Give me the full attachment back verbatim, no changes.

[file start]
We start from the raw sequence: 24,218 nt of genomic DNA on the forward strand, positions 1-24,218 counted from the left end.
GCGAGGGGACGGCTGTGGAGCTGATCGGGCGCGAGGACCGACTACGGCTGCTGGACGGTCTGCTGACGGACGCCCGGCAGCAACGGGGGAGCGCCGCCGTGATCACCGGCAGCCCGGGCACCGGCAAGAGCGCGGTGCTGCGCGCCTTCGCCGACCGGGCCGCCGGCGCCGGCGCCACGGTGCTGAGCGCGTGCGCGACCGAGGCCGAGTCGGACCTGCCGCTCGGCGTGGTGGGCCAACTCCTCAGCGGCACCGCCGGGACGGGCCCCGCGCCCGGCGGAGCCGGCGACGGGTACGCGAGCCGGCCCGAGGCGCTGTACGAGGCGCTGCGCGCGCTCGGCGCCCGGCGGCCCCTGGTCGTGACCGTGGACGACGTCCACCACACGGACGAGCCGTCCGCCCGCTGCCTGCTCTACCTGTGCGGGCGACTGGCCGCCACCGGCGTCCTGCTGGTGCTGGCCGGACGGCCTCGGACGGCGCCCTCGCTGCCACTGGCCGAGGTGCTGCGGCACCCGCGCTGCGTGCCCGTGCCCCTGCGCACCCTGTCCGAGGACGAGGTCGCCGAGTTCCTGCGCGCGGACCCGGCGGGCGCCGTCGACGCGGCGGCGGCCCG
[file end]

We start from the raw sequence: 24,218 nt of genomic DNA on the forward strand, positions 1-24,218 counted from the left end.
GCGAGGGGACGGCTGTGGAGCTGATCGGGCGCGAGGACCGACTACGGCTGCTGGACGGTCTGCTGACGGACGCCCGGCAGCAACGGGGGAGCGCCGCCGTGATCACCGGCAGCCCGGGCACCGGCAAGAGCGCGGTGCTGCGCGCCTTCGCCGACCGGGCCGCCGGCGCCGGCGCCACGGTGCTGAGCGCGTGCGCGACCGAGGCCGAGTCGGACCTGCCGCTCGGCGTGGTGGGCCAACTCCTCAGCGGCACCGCCGGGACGGGCCCCGCGCCCGGCGGAGCCGGCGACGGGTACGCGAGCCGGCCCGAGGCGCTGTACGAGGCGCTGCGCGCGCTCGGCGCCCGGCGGCCCCTGGTCGTGACCGTGGACGACGTCCACCACACGGACGAGCCGTCCGCCCGCTGCCTGCTCTACCTGTGCGGGCGACTGGCCGCCACCGGCGTCCTGCTGGTGCTGGCCGGACGGCCTCGGACGGCGCCCTCGCTGCCACTGGCCGAGGTGCTGCGGCACCCGCGCTGCGTGCCCGTGCCCCTGCGCACCCTGTCCGAGGACGAGGTCGCCGAGTTCCTGCGCGCGGACCCGGCGGGCGCCGTCGACGCGGCGGCGGCCCG